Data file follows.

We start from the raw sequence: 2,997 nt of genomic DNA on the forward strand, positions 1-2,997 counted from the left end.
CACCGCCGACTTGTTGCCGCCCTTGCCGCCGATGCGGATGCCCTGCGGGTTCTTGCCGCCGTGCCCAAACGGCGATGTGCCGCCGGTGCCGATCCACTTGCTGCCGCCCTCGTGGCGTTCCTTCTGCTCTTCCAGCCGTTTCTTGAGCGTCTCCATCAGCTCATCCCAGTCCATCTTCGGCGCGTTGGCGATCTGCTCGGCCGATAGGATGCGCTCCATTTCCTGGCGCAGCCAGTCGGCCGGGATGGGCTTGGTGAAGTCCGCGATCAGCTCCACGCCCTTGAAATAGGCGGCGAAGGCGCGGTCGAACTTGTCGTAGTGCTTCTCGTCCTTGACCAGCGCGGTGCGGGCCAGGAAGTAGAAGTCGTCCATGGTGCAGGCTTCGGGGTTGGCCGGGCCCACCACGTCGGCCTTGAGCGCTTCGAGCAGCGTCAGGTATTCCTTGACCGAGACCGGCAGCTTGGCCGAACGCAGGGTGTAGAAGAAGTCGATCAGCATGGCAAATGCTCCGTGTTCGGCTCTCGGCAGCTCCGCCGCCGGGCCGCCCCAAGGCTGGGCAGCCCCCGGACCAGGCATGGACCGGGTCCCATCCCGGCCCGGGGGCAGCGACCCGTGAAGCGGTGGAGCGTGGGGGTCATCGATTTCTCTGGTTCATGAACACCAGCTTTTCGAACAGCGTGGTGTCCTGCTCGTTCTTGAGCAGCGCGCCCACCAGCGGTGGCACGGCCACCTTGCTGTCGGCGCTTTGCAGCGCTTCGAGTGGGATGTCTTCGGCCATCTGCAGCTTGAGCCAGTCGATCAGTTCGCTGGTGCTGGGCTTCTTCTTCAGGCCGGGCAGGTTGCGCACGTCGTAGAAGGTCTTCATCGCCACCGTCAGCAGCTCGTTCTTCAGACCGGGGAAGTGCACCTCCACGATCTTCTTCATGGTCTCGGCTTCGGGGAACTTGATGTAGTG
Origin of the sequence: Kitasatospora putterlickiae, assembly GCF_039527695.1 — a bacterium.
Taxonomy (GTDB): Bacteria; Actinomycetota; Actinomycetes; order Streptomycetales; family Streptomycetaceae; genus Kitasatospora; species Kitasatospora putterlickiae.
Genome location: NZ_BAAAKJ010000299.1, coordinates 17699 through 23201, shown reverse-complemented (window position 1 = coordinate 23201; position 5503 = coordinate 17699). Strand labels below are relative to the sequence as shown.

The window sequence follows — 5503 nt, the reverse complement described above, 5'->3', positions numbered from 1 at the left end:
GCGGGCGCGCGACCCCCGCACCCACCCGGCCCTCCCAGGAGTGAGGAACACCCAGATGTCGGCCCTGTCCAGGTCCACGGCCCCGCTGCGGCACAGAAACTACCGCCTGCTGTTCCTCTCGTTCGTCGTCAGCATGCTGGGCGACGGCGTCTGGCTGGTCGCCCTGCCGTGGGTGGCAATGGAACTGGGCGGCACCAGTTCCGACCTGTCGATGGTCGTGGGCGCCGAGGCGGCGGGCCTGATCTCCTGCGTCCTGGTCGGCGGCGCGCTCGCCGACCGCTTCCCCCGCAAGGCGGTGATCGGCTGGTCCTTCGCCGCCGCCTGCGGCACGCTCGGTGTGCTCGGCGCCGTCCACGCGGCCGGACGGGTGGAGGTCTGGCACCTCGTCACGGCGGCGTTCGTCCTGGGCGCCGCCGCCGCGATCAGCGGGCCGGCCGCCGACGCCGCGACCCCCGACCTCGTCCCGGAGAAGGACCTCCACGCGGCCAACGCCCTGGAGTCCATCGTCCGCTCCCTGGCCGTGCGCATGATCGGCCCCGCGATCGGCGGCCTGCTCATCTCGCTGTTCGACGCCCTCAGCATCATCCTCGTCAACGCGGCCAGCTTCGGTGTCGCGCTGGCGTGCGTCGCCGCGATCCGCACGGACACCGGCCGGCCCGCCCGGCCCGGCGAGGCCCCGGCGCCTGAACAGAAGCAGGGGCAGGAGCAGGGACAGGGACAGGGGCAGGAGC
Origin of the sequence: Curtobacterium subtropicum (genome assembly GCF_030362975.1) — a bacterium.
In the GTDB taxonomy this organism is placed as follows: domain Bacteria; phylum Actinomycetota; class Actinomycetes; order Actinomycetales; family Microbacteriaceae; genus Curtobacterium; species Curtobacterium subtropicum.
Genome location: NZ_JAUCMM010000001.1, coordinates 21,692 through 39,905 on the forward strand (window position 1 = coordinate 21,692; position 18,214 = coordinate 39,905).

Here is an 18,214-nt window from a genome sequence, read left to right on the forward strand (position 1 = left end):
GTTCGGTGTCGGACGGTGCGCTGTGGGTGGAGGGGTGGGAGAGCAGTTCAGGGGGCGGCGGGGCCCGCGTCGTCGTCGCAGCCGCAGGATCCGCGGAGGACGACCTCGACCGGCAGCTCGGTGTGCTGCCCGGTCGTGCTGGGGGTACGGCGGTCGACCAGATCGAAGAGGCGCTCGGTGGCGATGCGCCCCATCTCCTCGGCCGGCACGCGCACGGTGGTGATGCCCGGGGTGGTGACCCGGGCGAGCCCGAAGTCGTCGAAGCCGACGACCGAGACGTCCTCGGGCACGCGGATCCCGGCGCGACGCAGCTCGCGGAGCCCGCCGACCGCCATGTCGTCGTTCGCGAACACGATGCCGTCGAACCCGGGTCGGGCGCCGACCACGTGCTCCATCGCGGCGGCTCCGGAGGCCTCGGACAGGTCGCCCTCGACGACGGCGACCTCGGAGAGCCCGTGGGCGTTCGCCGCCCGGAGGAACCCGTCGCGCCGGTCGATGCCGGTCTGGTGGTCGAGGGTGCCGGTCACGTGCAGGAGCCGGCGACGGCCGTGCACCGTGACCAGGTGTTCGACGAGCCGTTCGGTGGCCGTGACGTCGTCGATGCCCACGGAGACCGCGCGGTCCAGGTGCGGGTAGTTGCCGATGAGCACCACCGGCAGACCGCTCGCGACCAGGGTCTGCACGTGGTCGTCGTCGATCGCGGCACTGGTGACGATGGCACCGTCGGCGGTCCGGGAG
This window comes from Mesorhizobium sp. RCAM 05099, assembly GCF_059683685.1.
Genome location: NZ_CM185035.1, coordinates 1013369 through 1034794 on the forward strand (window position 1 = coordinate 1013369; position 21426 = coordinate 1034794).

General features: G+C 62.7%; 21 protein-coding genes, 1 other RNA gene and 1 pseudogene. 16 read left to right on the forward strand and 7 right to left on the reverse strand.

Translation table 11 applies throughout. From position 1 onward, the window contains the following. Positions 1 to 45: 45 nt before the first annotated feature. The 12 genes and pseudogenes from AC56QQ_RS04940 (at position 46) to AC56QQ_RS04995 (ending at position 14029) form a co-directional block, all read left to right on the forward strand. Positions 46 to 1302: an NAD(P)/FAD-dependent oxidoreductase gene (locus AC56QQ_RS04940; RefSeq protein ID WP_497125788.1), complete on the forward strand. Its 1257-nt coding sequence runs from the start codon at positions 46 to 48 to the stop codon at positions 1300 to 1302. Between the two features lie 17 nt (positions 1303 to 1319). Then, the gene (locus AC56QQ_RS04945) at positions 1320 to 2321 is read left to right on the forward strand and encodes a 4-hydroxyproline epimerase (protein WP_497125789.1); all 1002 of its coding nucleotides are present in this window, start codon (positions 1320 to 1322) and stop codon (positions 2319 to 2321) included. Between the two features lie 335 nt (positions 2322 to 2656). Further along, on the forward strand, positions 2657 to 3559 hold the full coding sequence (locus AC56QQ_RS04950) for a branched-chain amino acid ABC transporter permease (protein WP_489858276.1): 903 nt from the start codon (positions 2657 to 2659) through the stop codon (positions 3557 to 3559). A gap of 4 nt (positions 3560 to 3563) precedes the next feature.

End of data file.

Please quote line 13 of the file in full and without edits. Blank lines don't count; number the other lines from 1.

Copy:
This window comes from Mesorhizobium sp. RCAM 05099, assembly GCF_059683685.1.